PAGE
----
What Teachers Wish Parents Knew

Katie Couric
Global Anchor
Katie's Take

Katie's Take

What role can parents play in helping their child succeed in the classroom?

I asked education expert Carol Davis, who says parental involvement is fundamental to a child's education and it's all about striking the right balance and establishing a partnership with teachers early on.

Numerous studies have shown that children whose parents actively communicate with their teachers see better results both socially and academically. That said, it's difficult for any parent who works full time to be at every parent/teacher meeting or parents' day at school.  Luckily, email has made it much easier to communicate with teachers and quickly relay information about a child's performance or needs.

But Davis also warns parents shouldn't be overly involved in the classroom or hover like helicopters watching everything that happens there.  Kids need to learn independence and experience success, disappointment and failure on their own in order to grow emotionally.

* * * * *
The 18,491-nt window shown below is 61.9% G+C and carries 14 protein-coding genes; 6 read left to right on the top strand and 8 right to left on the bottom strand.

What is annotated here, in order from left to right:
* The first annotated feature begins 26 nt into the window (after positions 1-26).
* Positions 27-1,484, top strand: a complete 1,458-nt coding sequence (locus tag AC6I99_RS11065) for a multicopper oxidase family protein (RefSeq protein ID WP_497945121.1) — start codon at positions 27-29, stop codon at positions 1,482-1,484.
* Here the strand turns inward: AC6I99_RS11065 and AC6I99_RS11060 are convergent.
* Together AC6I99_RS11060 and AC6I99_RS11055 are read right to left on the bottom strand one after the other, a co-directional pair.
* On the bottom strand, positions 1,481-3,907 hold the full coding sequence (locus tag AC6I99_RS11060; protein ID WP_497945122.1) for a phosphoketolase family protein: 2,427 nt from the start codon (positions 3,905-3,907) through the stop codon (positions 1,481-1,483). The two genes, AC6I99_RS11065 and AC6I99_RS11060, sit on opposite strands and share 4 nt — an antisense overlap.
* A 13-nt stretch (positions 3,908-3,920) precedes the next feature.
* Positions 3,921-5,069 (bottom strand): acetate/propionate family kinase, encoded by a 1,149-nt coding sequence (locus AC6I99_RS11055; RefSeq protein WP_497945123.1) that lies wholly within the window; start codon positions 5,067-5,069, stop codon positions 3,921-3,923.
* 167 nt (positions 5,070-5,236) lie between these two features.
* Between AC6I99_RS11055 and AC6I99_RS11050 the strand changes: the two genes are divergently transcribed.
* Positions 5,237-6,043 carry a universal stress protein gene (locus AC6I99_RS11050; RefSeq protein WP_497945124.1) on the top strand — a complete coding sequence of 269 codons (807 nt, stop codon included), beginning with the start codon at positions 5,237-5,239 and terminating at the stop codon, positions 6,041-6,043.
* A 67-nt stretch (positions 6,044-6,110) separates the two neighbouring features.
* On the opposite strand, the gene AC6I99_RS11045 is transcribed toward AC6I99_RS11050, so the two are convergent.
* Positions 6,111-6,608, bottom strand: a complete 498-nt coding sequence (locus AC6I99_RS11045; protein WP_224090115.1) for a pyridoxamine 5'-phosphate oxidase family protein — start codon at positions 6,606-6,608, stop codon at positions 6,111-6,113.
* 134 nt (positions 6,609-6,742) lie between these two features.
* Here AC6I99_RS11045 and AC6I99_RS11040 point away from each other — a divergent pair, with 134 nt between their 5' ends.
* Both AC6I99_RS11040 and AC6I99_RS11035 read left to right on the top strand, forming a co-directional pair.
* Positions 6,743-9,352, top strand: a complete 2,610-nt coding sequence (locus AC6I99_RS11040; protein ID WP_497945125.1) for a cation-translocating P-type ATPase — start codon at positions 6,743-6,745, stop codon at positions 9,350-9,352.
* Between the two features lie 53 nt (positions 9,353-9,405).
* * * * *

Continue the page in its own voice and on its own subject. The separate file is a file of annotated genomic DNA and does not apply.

Teachers also have a lot on their plates, often having to deal with overcrowded classrooms and busy schedules, so Davis says you should avoid ambushing them with questions or concerns at the very beginning or end of the school day.

In other words, schedule an appointment.

Finally, keep in mind that teachers are on your team.  As the saying goes, "it takes a village," and teachers and parents working together create a stronger, more supportive learning environment.